Wednesday, July 05, 2006

Global Grandstanding

Many pundits have criticized recent Congressional debates on flag burning and same-sex marriage as nothing more than moral grandstanding. Robert Samuelson argues that the same is true regarding the public debate on global warming. Samuelson harkens back to a column he wrote nearly a decade ago in which he said this:

Global warming may or may not be the great environmental crisis of the next century, but -- regardless of whether it is or isn't -- we won't do much about it. We will (I am sure) argue ferociously over it and may even, as a nation, make some fairly solemn-sounding commitments to avoid it. But the more dramatic and meaningful these commitments seem, the less likely they are to be observed. Little will be done. . . . Global warming promises to become a gushing source of national hypocrisy.

Nothing that has happened since that time has caused Samuelson to change his mind. In fact, he now concludes:

Ambitious U.S. politicians also practice this self-serving hypocrisy. Gov. Arnold Schwarzenegger has a global warming program. Gore counts 221 cities that have "ratified" Kyoto. Some pledge to curb their greenhouse emissions. None of these programs will reduce global warming. They're public relations exercises and -- if they impose costs -- are undesirable....The practical conclusion is that if global warming is a potential calamity, the only salvation is new technology....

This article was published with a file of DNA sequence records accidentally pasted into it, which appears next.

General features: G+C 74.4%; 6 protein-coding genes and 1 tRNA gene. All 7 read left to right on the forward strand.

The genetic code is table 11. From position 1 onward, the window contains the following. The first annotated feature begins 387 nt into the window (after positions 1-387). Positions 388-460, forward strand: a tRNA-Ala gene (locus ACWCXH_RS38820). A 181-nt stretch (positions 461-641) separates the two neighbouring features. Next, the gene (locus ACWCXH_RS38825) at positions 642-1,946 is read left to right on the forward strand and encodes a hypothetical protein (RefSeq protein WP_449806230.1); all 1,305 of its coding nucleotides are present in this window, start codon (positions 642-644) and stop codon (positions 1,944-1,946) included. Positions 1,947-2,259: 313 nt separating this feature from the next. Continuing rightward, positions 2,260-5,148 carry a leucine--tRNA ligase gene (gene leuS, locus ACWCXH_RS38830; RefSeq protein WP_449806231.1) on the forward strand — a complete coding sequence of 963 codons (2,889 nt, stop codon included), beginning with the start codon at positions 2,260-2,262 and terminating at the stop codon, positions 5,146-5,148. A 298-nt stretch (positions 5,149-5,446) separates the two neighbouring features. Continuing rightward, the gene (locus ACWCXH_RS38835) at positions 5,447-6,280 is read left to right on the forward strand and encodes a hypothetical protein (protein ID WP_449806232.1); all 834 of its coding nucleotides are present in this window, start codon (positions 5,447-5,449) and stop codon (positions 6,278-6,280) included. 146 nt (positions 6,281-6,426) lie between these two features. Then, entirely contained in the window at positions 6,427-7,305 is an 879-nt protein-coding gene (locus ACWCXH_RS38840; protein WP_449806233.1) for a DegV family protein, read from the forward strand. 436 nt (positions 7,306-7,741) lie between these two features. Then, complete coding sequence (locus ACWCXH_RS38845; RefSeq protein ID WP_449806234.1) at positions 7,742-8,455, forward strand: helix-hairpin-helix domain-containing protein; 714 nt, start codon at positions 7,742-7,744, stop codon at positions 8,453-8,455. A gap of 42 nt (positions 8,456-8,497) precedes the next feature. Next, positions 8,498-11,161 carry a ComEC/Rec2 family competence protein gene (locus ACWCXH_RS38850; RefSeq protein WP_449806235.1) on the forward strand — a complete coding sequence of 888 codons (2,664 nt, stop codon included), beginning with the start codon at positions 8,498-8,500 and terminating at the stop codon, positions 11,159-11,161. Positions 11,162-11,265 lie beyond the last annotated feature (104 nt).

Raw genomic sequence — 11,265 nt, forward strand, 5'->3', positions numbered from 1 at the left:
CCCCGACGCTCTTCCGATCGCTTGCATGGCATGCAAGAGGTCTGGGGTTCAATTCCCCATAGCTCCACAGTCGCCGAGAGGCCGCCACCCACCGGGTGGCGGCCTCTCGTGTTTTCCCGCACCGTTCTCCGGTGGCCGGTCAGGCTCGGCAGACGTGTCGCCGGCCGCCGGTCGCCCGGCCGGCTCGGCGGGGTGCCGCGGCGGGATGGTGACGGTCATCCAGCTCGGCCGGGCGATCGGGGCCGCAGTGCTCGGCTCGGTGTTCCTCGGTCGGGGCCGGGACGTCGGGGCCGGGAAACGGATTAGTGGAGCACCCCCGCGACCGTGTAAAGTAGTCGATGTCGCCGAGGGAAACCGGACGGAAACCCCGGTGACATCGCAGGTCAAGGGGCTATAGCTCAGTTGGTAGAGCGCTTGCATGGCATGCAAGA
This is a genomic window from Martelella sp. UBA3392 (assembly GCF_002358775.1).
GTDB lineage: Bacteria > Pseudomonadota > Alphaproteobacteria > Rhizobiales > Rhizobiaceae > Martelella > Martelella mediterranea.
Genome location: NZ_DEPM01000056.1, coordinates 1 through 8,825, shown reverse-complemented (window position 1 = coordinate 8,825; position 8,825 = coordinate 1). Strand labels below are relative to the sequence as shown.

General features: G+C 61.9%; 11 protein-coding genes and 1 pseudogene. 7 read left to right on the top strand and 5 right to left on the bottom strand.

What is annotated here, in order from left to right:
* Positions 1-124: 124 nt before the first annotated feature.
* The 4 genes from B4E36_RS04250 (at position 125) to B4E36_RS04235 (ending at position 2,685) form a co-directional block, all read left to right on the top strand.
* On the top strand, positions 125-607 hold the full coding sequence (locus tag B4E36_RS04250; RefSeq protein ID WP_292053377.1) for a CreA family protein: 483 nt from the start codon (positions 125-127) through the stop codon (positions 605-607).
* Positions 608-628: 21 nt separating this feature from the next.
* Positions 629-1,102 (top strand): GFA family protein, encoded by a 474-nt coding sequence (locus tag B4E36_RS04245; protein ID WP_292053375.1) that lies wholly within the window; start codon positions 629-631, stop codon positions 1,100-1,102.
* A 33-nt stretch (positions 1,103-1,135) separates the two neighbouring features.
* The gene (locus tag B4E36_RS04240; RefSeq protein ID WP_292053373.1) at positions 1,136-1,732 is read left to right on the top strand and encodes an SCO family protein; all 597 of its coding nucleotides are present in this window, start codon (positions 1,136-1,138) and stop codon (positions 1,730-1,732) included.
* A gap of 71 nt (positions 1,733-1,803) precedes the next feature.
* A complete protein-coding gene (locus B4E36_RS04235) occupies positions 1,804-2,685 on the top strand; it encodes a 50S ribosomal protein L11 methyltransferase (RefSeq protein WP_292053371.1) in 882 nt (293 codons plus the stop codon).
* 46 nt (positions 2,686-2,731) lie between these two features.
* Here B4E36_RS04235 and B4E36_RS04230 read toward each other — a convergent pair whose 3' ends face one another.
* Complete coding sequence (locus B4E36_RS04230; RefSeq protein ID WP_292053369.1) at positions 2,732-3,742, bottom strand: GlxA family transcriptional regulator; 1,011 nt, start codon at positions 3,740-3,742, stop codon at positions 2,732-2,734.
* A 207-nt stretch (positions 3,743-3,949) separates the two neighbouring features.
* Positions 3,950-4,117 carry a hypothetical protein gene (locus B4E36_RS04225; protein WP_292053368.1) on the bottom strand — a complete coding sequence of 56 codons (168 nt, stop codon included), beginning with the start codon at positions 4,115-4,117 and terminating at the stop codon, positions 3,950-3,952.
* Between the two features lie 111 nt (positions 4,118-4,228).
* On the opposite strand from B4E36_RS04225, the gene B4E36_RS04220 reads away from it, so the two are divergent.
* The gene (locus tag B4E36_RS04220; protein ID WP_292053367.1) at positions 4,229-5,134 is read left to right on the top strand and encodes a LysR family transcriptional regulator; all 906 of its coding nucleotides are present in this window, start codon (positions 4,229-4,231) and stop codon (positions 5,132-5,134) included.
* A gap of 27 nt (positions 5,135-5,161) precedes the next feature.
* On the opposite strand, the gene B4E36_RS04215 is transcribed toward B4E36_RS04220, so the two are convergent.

The trouble with the global warming debate is that it has become a moral crusade when it's really an engineering problem. The inconvenient truth is that if we don't solve the engineering problem, we're helpless.

Samuelson's conclusions result from a consideration of data that he discusses here. It is well worth the read.

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